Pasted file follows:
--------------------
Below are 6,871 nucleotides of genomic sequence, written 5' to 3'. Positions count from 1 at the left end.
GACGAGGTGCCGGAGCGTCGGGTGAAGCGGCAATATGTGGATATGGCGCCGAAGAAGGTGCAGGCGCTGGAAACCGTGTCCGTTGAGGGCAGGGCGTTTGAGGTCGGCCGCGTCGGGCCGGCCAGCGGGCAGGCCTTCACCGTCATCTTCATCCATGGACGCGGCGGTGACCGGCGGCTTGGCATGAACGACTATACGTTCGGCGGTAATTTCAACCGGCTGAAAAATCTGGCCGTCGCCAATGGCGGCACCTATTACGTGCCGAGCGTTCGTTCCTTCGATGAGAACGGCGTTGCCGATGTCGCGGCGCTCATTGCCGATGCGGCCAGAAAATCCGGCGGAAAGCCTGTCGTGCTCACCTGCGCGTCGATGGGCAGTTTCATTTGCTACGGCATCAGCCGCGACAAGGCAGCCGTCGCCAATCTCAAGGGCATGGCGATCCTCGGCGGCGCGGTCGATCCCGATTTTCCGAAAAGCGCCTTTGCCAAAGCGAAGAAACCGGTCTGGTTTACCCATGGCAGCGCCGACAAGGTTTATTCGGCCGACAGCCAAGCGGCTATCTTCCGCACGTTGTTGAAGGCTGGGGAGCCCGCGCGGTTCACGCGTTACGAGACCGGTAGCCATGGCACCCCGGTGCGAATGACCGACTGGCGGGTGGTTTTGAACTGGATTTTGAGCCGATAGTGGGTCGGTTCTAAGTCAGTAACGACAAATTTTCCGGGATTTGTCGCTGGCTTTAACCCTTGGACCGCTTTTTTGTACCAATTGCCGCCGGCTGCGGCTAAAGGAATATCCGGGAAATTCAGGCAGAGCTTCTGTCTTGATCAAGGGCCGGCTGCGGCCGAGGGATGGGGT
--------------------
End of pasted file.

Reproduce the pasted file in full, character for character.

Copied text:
Below are 6,871 nucleotides of genomic sequence, written 5' to 3'. Positions count from 1 at the left end.
GACGAGGTGCCGGAGCGTCGGGTGAAGCGGCAATATGTGGATATGGCGCCGAAGAAGGTGCAGGCGCTGGAAACCGTGTCCGTTGAGGGCAGGGCGTTTGAGGTCGGCCGCGTCGGGCCGGCCAGCGGGCAGGCCTTCACCGTCATCTTCATCCATGGACGCGGCGGTGACCGGCGGCTTGGCATGAACGACTATACGTTCGGCGGTAATTTCAACCGGCTGAAAAATCTGGCCGTCGCCAATGGCGGCACCTATTACGTGCCGAGCGTTCGTTCCTTCGATGAGAACGGCGTTGCCGATGTCGCGGCGCTCATTGCCGATGCGGCCAGAAAATCCGGCGGAAAGCCTGTCGTGCTCACCTGCGCGTCGATGGGCAGTTTCATTTGCTACGGCATCAGCCGCGACAAGGCAGCCGTCGCCAATCTCAAGGGCATGGCGATCCTCGGCGGCGCGGTCGATCCCGATTTTCCGAAAAGCGCCTTTGCCAAAGCGAAGAAACCGGTCTGGTTTACCCATGGCAGCGCCGACAAGGTTTATTCGGCCGACAGCCAAGCGGCTATCTTCCGCACGTTGTTGAAGGCTGGGGAGCCCGCGCGGTTCACGCGTTACGAGACCGGTAGCCATGGCACCCCGGTGCGAATGACCGACTGGCGGGTGGTTTTGAACTGGATTTTGAGCCGATAGTGGGTCGGTTCTAAGTCAGTAACGACAAATTTTCCGGGATTTGTCGCTGGCTTTAACCCTTGGACCGCTTTTTTGTACCAATTGCCGCCGGCTGCGGCTAAAGGAATATCCGGGAAATTCAGGCAGAGCTTCTGTCTTGATCAAGGGCCGGCTGCGGCCGAGGGATGGGGT